Name: Francis O’Neill
Company: Sainted Media
Top Tips for Success
- Don’t be limited
- Be fearless
- If you can imagine it, someone can build it
- Don’t let anyone put you off by saying that the technology doesn’t exist or it’s too expensive
- Just keep going and believing in your project because you will find someone that can help
If you are considering growing your business Scottish Enterprise can offer you advice and support on everything from business strategy and finance to finding new markets and developing products and services. To find out more visit www.scottish-enterprise.com/infinite
Frances O’Neill set up her company, Sainted Media, two years ago to create innovative digital books and apps. Following strong demand and growth has developed two strands to the business: Sainted Media which looks after the digital books and Global Trails which produces the travel apps.
The company’s award winning Global Treasure Apps covers 80 trails across six countries and is constantly being updated with new trails and countries being added all the time. These interactive trails include location-based multi-choice questions that take you on a tour around a city or attraction leading to a reward at the end. And, it’s a real world reward. For example, you can go into an attraction’s giftshop to claim a money-off voucher or reward badge.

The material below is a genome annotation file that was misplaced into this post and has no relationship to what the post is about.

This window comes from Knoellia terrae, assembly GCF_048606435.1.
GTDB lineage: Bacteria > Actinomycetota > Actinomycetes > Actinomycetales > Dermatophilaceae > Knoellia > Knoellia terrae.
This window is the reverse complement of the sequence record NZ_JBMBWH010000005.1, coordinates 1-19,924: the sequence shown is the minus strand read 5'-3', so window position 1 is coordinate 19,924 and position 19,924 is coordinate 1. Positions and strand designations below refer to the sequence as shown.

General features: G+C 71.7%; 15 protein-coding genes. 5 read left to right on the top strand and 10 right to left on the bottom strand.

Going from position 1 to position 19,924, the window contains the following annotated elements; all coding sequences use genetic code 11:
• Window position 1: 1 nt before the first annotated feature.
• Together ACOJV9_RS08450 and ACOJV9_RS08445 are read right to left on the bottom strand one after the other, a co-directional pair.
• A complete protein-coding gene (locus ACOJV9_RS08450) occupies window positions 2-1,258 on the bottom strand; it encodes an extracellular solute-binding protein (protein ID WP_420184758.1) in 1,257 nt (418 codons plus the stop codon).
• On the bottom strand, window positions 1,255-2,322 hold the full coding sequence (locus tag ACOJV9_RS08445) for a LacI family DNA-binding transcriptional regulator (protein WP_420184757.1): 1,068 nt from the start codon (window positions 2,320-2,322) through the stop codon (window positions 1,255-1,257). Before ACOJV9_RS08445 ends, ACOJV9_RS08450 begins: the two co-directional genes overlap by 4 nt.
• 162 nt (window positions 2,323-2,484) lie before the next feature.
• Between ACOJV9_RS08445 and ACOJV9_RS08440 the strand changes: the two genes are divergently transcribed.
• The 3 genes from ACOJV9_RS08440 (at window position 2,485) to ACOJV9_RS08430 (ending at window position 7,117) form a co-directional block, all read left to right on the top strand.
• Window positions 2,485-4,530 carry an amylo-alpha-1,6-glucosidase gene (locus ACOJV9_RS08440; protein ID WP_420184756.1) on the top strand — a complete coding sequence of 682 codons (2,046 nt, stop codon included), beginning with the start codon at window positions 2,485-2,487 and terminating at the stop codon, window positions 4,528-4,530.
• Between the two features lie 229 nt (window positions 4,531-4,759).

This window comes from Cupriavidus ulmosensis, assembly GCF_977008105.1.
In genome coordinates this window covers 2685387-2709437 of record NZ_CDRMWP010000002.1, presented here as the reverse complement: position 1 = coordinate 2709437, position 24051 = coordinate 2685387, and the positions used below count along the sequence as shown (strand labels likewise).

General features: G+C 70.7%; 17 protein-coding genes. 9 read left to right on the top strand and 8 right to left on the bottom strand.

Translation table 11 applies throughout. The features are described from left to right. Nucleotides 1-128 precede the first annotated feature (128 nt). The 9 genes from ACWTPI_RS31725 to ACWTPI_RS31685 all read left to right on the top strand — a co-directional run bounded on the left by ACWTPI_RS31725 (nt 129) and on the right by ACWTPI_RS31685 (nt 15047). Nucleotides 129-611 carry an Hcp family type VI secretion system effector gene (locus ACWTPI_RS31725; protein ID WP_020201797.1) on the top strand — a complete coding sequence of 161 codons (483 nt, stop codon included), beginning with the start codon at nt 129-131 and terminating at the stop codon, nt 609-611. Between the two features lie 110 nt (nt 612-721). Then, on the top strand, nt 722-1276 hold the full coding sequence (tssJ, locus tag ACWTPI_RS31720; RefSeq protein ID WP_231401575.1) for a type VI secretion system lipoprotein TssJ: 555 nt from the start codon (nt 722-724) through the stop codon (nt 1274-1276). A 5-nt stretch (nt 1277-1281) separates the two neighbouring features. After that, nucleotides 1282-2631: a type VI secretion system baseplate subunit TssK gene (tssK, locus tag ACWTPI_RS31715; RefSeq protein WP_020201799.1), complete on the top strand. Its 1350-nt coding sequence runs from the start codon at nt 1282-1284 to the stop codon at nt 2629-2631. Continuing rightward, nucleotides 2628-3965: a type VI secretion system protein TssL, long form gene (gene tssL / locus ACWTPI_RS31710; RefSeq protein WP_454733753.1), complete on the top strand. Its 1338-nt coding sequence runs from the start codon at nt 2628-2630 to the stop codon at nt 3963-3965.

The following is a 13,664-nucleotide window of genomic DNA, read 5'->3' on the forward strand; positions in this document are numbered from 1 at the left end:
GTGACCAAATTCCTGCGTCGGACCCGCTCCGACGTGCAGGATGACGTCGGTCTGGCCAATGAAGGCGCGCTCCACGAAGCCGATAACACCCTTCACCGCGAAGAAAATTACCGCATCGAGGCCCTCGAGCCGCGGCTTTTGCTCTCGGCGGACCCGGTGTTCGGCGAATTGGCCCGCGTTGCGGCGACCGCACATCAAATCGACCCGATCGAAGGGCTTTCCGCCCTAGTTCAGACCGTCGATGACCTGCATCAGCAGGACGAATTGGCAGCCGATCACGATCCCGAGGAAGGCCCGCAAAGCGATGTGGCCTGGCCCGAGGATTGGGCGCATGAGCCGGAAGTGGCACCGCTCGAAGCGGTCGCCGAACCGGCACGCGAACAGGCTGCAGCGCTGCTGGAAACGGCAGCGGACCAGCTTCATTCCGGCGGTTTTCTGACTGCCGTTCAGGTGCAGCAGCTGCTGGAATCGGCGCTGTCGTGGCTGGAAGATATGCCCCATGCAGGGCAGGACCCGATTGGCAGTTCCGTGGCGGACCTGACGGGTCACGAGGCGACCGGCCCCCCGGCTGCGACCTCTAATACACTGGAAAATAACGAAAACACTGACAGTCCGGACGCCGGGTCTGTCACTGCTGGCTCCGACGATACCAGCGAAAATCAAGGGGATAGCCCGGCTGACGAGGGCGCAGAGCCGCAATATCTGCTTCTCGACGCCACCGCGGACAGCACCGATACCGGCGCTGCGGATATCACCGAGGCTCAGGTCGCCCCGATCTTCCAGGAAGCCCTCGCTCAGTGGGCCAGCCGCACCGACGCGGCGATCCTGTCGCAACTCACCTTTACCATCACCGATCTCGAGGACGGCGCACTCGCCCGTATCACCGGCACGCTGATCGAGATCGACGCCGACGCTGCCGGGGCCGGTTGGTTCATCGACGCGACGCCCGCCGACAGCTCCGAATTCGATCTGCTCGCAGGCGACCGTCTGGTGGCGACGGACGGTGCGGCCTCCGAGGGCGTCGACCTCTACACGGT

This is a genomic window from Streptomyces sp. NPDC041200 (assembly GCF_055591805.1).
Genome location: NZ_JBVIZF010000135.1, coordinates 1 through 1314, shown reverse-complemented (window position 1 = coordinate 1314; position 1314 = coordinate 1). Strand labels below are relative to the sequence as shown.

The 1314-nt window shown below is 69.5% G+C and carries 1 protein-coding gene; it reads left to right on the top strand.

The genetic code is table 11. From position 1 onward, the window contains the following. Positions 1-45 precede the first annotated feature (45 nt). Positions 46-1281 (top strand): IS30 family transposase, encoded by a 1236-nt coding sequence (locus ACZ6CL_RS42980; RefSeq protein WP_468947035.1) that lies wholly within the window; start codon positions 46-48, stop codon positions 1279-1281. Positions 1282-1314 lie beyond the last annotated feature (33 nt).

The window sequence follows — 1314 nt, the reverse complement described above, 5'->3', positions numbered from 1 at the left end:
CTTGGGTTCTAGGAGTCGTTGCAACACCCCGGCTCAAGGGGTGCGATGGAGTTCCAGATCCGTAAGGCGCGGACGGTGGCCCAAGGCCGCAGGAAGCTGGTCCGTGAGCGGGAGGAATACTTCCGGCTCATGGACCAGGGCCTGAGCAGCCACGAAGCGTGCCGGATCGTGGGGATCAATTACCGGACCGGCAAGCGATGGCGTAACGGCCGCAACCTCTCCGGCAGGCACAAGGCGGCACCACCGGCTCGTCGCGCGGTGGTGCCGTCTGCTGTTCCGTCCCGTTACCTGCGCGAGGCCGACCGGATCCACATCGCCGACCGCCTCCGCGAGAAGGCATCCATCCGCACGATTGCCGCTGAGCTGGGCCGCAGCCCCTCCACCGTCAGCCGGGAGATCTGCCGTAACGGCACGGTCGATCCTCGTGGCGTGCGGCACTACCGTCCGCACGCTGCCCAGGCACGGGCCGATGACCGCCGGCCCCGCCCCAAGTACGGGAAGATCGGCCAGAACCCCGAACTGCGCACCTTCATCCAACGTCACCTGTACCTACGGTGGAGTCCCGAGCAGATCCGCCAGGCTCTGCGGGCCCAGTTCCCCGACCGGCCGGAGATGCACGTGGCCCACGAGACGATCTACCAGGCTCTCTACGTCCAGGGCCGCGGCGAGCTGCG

A former teacher, Frances made the leap into the world of mobile app technology via a career in filmmaking, coming up with the simple concept through a combined love of teaching and story-telling.
“I came up with the idea when I was in the Scottish National Portrait Gallery and noticed that everyone was looking at their mobile phones and no one was paying attention to the beautiful surroundings. So I thought wouldn’t it be fantastic if we could harness people’s addiction to their mobile phones and turn their mobile devices into an educational tool.
“I wanted to make an app that was fun and interactive and had already downloaded a travel app which was location-based but text heavy and quite dull. It seemed to me that it would be much more fun if you could have a more interactive experience whereby you had to look around your environment and answer questions. In short it is an experiential learning app, where you learn by doing.”
The education element wasn’t just confined to the questions in the app, there were also key learnings for Frances as she set about developing the app. “I was basically bootstapping the entire project and couldn’t afford to go through a big agency and had to find some young talented developers to build the app as cost-effectively as possible, I just kept asking for help and advice and was lucky enough to find some fantastic freelance developers in Glasgow who are still with the project today.”
Frances cites her former career as a huge influence as she continues to expand the app reach and capabilities. “Because I was a teacher for a long time I still have good contacts and it is teachers in fact who have helped to write most of the content for Global Treasure Apps. Primary school teachers are particularly good at interactive quiz-style content, so they have helped enormously in pitching the questions at the right level”